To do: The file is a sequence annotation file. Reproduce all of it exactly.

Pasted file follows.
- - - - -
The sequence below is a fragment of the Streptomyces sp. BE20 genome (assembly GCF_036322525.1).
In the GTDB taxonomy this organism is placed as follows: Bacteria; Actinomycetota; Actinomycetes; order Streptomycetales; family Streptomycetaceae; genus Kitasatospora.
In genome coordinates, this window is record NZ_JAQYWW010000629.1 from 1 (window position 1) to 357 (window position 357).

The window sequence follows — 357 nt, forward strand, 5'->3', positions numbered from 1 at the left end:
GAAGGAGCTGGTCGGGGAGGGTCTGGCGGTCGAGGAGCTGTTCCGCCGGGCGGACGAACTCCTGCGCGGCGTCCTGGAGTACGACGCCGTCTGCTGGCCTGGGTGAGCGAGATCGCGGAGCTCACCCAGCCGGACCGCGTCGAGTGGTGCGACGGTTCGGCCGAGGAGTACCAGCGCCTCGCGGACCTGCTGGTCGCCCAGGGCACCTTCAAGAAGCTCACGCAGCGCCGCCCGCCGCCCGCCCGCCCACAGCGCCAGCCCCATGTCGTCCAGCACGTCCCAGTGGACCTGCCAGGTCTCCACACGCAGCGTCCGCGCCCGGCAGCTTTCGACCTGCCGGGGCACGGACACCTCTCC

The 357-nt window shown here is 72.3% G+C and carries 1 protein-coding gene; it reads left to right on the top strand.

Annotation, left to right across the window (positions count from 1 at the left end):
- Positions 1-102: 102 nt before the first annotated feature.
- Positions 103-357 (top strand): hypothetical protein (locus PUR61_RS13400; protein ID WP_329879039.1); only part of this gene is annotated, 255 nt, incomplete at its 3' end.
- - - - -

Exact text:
The sequence below is a fragment of the Streptomyces sp. BE20 genome (assembly GCF_036322525.1).
In the GTDB taxonomy this organism is placed as follows: Bacteria; Actinomycetota; Actinomycetes; order Streptomycetales; family Streptomycetaceae; genus Kitasatospora.
In genome coordinates, this window is record NZ_JAQYWW010000629.1 from 1 (window position 1) to 357 (window position 357).

The window sequence follows — 357 nt, forward strand, 5'->3', positions numbered from 1 at the left end:
GAAGGAGCTGGTCGGGGAGGGTCTGGCGGTCGAGGAGCTGTTCCGCCGGGCGGACGAACTCCTGCGCGGCGTCCTGGAGTACGACGCCGTCTGCTGGCCTGGGTGAGCGAGATCGCGGAGCTCACCCAGCCGGACCGCGTCGAGTGGTGCGACGGTTCGGCCGAGGAGTACCAGCGCCTCGCGGACCTGCTGGTCGCCCAGGGCACCTTCAAGAAGCTCACGCAGCGCCGCCCGCCGCCCGCCCGCCCACAGCGCCAGCCCCATGTCGTCCAGCACGTCCCAGTGGACCTGCCAGGTCTCCACACGCAGCGTCCGCGCCCGGCAGCTTTCGACCTGCCGGGGCACGGACACCTCTCC

The 357-nt window shown here is 72.3% G+C and carries 1 protein-coding gene; it reads left to right on the top strand.

Annotation, left to right across the window (positions count from 1 at the left end):
- Positions 1-102: 102 nt before the first annotated feature.
- Positions 103-357 (top strand): hypothetical protein (locus PUR61_RS13400; protein ID WP_329879039.1); only part of this gene is annotated, 255 nt, incomplete at its 3' end.